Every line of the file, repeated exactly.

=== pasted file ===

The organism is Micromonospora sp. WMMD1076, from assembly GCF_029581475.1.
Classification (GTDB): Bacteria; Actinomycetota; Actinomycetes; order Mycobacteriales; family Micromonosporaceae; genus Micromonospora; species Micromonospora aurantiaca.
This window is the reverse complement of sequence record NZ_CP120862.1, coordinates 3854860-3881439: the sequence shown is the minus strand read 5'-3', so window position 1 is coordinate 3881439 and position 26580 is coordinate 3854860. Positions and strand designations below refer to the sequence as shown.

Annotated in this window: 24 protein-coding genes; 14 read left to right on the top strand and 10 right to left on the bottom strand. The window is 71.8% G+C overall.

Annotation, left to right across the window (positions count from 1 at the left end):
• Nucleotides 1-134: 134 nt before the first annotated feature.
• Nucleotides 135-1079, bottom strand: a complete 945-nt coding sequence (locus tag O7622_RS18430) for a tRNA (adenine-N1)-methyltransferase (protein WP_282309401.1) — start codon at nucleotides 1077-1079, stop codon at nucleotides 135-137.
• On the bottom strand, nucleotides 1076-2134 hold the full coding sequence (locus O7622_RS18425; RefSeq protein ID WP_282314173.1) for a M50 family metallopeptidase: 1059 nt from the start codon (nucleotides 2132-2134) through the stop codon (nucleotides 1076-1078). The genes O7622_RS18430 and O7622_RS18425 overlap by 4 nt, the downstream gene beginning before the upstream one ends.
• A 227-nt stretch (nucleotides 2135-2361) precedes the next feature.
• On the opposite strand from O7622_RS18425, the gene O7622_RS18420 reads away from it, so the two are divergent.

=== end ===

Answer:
The organism is Micromonospora sp. WMMD1076, from assembly GCF_029581475.1.
Classification (GTDB): Bacteria; Actinomycetota; Actinomycetes; order Mycobacteriales; family Micromonosporaceae; genus Micromonospora; species Micromonospora aurantiaca.
This window is the reverse complement of sequence record NZ_CP120862.1, coordinates 3854860-3881439: the sequence shown is the minus strand read 5'-3', so window position 1 is coordinate 3881439 and position 26580 is coordinate 3854860. Positions and strand designations below refer to the sequence as shown.

Annotated in this window: 24 protein-coding genes; 14 read left to right on the top strand and 10 right to left on the bottom strand. The window is 71.8% G+C overall.

Annotation, left to right across the window (positions count from 1 at the left end):
• Nucleotides 1-134: 134 nt before the first annotated feature.
• Nucleotides 135-1079, bottom strand: a complete 945-nt coding sequence (locus tag O7622_RS18430) for a tRNA (adenine-N1)-methyltransferase (protein WP_282309401.1) — start codon at nucleotides 1077-1079, stop codon at nucleotides 135-137.
• On the bottom strand, nucleotides 1076-2134 hold the full coding sequence (locus O7622_RS18425; RefSeq protein ID WP_282314173.1) for a M50 family metallopeptidase: 1059 nt from the start codon (nucleotides 2132-2134) through the stop codon (nucleotides 1076-1078). The genes O7622_RS18430 and O7622_RS18425 overlap by 4 nt, the downstream gene beginning before the upstream one ends.
• A 227-nt stretch (nucleotides 2135-2361) precedes the next feature.
• On the opposite strand from O7622_RS18425, the gene O7622_RS18420 reads away from it, so the two are divergent.